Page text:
Year 10 Aboriginal and Torres Strait Islander students swapped out their uniforms for surgical caps and gloves in the recent ‘Come and Try’ medicine session at The University of Queensland Rural Clinical School.
UQRCS Bundaberg Regional Clinical Unit Head Dr Therese Ryan said ‘Come and Try’ was an initiative that provided a unique opportunity for Aboriginal and Torres Strait Islander high school students interested in pursuing a career in health in the Bundaberg Region.
“Students participated in activities such as taking vital signs, inserting a drip and airway management, and learnt about the health and safety requirements of scrubbing, gowning and gloving under the instruction of qualified clinical staff members,” Dr Ryan said.
One of the most important parts of the session was giving students the chance to speak with health professionals and medical students about careers in health.
“We were very fortunate to have Dr Dash Newington, a proud Arrernte Aboriginal doctor and Consultant in Anaesthetics, join us to speak to students about her career path,” Dr Ryan said.
Dr Newington had an interesting journey into medicine and was excited to be part of the ‘Come and Try’ event to share her story and to help inspire young First Nations high school students to pursue a career.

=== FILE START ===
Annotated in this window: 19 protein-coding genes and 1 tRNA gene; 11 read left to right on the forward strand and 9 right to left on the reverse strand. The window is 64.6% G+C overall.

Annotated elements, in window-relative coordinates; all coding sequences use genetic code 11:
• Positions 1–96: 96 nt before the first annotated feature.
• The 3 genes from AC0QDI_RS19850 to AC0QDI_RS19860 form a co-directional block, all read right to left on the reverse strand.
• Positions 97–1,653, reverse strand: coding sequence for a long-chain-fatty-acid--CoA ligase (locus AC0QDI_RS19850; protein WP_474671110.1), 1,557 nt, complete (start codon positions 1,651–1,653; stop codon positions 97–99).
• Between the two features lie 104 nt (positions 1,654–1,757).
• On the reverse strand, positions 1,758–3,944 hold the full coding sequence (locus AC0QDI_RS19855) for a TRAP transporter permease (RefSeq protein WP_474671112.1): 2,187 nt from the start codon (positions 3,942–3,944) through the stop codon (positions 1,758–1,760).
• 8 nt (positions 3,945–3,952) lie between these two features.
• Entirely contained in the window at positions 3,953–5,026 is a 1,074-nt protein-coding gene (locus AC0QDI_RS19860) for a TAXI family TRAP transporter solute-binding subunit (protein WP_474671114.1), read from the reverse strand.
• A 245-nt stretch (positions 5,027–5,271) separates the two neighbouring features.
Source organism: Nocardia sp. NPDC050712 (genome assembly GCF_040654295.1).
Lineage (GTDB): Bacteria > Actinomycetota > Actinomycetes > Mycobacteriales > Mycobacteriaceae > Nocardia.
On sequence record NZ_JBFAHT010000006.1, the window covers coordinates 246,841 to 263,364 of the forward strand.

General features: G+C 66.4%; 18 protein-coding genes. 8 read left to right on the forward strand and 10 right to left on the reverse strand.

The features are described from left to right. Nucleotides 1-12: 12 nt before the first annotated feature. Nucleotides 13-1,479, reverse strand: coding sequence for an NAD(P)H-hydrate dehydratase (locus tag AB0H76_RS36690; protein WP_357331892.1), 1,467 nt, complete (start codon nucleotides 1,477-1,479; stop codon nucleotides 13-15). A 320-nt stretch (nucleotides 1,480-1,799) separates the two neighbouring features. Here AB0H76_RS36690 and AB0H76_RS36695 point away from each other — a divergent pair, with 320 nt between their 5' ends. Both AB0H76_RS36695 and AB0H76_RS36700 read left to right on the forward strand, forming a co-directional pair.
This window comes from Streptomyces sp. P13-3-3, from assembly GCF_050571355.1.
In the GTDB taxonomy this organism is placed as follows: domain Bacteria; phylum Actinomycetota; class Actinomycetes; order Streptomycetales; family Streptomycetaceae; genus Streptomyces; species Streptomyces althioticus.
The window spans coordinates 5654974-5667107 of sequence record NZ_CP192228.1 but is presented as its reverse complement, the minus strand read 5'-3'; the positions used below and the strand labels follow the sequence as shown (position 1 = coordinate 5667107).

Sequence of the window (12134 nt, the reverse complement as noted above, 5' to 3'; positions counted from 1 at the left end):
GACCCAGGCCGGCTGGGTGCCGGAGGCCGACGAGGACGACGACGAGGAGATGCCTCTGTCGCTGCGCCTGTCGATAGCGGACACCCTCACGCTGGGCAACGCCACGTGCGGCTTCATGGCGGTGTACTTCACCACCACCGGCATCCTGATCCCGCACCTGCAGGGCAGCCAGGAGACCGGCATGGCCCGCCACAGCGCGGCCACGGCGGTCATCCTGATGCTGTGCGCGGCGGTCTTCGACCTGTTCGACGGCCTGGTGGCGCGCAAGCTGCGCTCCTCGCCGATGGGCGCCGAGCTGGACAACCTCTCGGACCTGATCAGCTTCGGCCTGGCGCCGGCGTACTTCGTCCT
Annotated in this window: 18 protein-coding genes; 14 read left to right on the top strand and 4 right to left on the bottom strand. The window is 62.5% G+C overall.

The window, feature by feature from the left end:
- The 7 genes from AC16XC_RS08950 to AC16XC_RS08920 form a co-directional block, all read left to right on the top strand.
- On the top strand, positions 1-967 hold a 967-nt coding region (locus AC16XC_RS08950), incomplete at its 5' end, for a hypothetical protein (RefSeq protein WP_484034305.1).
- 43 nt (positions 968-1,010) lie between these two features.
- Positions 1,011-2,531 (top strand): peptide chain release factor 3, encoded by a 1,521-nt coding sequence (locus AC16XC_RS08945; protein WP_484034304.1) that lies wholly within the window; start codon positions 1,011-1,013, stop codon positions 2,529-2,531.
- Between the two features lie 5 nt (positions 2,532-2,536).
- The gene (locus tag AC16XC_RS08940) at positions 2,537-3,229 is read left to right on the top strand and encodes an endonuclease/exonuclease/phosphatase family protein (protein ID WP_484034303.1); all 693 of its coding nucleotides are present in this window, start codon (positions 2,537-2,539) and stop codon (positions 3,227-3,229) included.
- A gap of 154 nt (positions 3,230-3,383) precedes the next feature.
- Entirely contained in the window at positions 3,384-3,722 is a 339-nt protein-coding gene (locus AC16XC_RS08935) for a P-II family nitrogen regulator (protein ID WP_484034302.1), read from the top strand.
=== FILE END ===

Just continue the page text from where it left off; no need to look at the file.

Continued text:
“Medicine is a rewarding career both personally and for helping the wider community,” Dr Newington said.
“We need more First Nations doctors, both for improving Aboriginal and Torres Strait Islander health, but also for the benefit of the wider medical fraternity.
“First Nations perspectives bring a richness to healthcare that has historically been missing in Australia.”
Dr Newington hoped that the ‘Come and Try’ session would generate self-confidence in the students to consider career paths they may not have previously thought possible.
“Becoming a doctor requires hard work and persistence, but it is an option open to you no matter who you are or where you come from,” she said.
Students also gained information about the pathways into the UQ Doctor of Medicine Program, including the Regional Medical Pathway on offer in the Wide Bay.
The RMP is a powerful and unique partnership between CQUniversity Australia, The University of Queensland, Central Queensland Hospital and Health Service and Wide Bay Hospital and Health Service delivering end-to-end medical education and training in our regions.